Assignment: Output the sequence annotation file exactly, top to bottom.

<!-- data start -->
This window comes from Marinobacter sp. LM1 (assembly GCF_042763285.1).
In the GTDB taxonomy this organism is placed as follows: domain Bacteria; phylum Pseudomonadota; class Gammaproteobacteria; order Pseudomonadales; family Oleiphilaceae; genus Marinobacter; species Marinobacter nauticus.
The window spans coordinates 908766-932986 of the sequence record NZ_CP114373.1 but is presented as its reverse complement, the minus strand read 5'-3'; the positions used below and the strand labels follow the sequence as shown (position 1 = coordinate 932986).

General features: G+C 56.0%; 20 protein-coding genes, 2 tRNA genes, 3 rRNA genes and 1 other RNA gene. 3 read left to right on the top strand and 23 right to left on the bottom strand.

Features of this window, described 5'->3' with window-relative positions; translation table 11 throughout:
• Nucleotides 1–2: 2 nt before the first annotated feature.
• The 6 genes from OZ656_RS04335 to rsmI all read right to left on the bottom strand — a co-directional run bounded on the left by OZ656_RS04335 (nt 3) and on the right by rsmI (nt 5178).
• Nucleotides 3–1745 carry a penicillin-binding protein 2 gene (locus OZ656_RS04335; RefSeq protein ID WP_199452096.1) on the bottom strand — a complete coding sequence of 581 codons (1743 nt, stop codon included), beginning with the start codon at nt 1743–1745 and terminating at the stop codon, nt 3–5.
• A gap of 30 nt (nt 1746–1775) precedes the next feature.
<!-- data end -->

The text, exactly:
This window comes from Marinobacter sp. LM1 (assembly GCF_042763285.1).
In the GTDB taxonomy this organism is placed as follows: domain Bacteria; phylum Pseudomonadota; class Gammaproteobacteria; order Pseudomonadales; family Oleiphilaceae; genus Marinobacter; species Marinobacter nauticus.
The window spans coordinates 908766-932986 of the sequence record NZ_CP114373.1 but is presented as its reverse complement, the minus strand read 5'-3'; the positions used below and the strand labels follow the sequence as shown (position 1 = coordinate 932986).

General features: G+C 56.0%; 20 protein-coding genes, 2 tRNA genes, 3 rRNA genes and 1 other RNA gene. 3 read left to right on the top strand and 23 right to left on the bottom strand.

Features of this window, described 5'->3' with window-relative positions; translation table 11 throughout:
• Nucleotides 1–2: 2 nt before the first annotated feature.
• The 6 genes from OZ656_RS04335 to rsmI all read right to left on the bottom strand — a co-directional run bounded on the left by OZ656_RS04335 (nt 3) and on the right by rsmI (nt 5178).
• Nucleotides 3–1745 carry a penicillin-binding protein 2 gene (locus OZ656_RS04335; RefSeq protein ID WP_199452096.1) on the bottom strand — a complete coding sequence of 581 codons (1743 nt, stop codon included), beginning with the start codon at nt 1743–1745 and terminating at the stop codon, nt 3–5.
• A gap of 30 nt (nt 1746–1775) precedes the next feature.